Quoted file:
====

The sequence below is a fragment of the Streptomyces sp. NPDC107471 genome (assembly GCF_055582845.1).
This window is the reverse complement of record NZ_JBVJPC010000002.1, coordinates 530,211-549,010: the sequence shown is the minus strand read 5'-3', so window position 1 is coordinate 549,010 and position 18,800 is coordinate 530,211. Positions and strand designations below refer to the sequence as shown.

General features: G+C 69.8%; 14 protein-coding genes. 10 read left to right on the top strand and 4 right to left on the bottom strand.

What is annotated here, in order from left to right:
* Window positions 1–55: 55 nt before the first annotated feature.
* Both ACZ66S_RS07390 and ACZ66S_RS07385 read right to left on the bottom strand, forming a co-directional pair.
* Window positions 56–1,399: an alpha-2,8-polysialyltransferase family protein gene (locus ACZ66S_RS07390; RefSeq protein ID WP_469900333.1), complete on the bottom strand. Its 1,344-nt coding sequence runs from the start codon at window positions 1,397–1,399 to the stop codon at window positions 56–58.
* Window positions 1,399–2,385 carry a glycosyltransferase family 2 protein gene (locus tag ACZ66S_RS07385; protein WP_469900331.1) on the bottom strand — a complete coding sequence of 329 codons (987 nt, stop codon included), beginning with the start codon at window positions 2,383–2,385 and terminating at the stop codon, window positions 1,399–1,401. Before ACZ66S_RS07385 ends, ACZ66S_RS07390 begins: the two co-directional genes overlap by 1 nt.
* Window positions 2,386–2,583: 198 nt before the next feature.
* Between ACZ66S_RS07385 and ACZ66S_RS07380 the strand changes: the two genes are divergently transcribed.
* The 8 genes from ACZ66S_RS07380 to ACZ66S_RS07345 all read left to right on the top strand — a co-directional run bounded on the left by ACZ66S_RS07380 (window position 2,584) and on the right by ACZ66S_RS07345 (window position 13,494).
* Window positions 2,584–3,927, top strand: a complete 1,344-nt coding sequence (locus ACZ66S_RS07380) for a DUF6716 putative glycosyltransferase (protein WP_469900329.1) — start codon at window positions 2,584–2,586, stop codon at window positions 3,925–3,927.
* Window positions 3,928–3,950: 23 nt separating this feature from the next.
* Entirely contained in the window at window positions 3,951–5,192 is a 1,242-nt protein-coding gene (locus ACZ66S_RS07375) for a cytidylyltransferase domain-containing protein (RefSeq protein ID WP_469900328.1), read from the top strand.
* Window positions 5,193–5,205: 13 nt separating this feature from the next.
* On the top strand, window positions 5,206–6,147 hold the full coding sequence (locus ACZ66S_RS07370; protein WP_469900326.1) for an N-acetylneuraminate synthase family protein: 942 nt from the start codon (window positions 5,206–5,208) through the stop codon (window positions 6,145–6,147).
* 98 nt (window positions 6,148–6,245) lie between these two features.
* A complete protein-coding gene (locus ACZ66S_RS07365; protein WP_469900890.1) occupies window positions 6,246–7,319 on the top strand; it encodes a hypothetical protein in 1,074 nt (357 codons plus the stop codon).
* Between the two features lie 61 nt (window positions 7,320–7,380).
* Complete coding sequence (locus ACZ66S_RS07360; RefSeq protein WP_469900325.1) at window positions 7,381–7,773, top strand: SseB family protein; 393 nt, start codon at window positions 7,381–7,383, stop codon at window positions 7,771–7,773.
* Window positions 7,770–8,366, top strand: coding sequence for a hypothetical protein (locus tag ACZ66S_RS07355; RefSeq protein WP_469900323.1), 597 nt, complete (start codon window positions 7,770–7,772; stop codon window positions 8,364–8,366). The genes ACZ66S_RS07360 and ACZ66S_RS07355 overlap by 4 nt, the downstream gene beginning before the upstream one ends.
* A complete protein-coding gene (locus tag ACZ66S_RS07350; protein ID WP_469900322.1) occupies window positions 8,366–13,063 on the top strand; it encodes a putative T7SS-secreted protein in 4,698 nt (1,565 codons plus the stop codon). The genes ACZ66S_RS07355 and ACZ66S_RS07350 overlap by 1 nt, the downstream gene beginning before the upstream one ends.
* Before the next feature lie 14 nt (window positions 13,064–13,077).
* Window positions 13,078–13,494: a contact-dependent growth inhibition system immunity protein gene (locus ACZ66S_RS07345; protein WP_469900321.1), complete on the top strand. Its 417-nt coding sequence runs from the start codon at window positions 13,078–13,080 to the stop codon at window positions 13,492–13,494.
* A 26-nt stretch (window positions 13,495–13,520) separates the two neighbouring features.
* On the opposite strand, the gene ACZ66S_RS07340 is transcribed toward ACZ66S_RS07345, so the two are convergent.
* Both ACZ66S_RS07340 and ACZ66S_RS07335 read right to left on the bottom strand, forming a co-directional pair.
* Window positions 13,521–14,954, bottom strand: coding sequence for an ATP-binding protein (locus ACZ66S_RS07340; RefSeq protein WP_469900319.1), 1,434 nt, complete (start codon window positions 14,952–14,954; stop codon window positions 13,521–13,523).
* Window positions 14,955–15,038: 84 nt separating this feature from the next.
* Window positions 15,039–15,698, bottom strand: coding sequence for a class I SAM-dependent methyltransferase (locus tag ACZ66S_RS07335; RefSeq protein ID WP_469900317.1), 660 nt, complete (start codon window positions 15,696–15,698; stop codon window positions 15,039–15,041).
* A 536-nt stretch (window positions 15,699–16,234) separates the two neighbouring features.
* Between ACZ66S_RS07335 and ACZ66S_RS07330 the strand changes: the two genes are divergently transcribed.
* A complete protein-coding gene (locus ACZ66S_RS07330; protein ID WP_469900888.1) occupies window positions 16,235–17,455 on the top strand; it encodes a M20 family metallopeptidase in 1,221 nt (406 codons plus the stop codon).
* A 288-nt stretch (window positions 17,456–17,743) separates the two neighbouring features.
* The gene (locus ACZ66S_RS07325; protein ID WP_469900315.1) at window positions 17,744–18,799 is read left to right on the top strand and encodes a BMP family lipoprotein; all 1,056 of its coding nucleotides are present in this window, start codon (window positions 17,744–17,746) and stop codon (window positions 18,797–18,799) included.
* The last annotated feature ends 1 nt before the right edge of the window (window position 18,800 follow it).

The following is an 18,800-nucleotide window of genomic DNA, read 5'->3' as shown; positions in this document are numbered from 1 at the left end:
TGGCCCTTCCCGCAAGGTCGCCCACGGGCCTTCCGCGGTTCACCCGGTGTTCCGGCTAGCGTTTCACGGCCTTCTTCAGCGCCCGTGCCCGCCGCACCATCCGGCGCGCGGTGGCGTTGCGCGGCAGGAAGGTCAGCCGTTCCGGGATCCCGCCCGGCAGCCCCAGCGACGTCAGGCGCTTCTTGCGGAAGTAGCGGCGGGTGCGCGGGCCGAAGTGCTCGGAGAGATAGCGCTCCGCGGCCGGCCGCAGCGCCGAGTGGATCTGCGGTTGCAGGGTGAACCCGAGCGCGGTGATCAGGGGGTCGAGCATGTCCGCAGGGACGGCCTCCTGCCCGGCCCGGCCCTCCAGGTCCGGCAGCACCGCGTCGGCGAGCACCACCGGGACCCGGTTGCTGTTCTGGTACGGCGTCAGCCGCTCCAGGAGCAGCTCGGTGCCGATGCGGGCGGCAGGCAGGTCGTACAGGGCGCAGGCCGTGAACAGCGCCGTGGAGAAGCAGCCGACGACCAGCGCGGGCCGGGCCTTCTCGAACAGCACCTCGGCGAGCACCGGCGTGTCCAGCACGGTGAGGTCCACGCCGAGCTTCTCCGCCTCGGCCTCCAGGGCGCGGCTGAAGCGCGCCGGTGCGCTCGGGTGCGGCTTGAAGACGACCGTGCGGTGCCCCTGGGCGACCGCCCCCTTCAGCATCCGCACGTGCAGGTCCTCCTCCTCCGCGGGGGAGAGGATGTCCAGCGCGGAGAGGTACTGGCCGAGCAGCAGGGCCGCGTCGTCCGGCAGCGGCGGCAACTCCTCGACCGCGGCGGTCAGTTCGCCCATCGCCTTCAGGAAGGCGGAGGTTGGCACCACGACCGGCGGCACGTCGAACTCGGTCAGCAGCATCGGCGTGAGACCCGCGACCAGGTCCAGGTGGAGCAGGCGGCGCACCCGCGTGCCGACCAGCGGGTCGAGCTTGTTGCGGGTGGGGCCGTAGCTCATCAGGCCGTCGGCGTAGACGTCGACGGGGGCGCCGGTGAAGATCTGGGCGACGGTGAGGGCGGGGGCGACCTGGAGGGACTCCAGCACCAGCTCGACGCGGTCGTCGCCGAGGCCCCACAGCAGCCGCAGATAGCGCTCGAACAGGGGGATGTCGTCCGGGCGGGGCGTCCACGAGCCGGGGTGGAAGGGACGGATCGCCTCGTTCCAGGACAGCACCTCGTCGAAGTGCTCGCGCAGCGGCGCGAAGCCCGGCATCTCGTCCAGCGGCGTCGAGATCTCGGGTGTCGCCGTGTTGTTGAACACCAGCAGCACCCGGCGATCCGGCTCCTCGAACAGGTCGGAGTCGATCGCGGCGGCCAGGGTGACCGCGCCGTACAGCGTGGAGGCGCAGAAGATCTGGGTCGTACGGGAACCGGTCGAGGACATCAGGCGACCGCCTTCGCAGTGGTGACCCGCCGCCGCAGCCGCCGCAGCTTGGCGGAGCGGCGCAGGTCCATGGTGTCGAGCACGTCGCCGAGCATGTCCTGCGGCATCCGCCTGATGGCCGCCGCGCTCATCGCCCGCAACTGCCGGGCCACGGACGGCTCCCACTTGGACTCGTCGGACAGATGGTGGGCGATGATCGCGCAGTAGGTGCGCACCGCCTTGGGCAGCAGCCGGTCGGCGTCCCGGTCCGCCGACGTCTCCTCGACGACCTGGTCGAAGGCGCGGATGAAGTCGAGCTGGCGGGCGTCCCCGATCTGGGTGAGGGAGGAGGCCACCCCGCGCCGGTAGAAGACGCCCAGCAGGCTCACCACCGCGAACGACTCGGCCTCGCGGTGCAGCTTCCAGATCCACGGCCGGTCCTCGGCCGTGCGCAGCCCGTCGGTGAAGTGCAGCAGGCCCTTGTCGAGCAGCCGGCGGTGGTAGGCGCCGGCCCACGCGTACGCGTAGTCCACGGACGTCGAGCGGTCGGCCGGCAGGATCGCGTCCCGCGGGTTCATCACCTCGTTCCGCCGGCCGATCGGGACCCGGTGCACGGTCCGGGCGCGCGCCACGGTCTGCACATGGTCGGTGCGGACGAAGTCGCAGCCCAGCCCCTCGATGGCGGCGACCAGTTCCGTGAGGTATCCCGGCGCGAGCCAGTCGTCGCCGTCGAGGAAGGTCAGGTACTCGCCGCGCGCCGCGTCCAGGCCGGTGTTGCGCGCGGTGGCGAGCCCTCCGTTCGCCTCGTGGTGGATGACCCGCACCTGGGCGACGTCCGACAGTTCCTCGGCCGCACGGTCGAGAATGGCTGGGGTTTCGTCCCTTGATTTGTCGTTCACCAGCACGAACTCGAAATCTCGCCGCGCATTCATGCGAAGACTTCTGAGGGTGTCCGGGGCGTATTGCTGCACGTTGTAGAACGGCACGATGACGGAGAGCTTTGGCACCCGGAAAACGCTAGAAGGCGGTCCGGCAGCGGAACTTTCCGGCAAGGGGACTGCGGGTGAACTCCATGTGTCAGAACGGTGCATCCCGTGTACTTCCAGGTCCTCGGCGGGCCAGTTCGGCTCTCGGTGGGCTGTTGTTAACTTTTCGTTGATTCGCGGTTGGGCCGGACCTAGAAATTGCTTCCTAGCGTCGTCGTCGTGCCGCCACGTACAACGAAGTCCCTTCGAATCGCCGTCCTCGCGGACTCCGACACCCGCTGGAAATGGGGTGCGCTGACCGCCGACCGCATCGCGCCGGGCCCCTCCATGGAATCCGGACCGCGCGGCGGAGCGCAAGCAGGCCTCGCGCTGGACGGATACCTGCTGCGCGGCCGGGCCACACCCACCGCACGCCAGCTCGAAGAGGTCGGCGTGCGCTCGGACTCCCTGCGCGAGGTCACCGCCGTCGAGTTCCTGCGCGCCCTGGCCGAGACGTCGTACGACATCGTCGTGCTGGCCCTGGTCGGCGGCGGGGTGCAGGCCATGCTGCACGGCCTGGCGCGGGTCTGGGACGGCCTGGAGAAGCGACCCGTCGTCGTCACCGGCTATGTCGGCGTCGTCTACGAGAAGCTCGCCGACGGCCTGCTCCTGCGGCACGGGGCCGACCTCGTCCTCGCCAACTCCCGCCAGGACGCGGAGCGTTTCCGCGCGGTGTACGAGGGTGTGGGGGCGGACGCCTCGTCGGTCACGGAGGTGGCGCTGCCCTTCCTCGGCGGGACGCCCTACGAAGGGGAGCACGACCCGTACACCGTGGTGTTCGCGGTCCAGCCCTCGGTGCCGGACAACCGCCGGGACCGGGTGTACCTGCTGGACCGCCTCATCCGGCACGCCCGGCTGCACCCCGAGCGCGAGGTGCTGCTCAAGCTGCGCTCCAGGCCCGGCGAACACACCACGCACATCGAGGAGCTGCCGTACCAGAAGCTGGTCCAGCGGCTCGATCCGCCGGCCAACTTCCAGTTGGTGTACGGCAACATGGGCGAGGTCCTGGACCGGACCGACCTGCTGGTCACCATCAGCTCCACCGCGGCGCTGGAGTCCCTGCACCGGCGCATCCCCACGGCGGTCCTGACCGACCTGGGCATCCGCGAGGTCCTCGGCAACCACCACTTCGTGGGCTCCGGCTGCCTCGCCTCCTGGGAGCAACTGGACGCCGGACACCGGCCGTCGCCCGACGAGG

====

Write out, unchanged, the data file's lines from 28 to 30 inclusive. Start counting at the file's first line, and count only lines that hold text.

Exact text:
* Window positions 13,521–14,954, bottom strand: coding sequence for an ATP-binding protein (locus ACZ66S_RS07340; RefSeq protein WP_469900319.1), 1,434 nt, complete (start codon window positions 14,952–14,954; stop codon window positions 13,521–13,523).
* Window positions 14,955–15,038: 84 nt separating this feature from the next.
* Window positions 15,039–15,698, bottom strand: coding sequence for a class I SAM-dependent methyltransferase (locus tag ACZ66S_RS07335; RefSeq protein ID WP_469900317.1), 660 nt, complete (start codon window positions 15,696–15,698; stop codon window positions 15,039–15,041).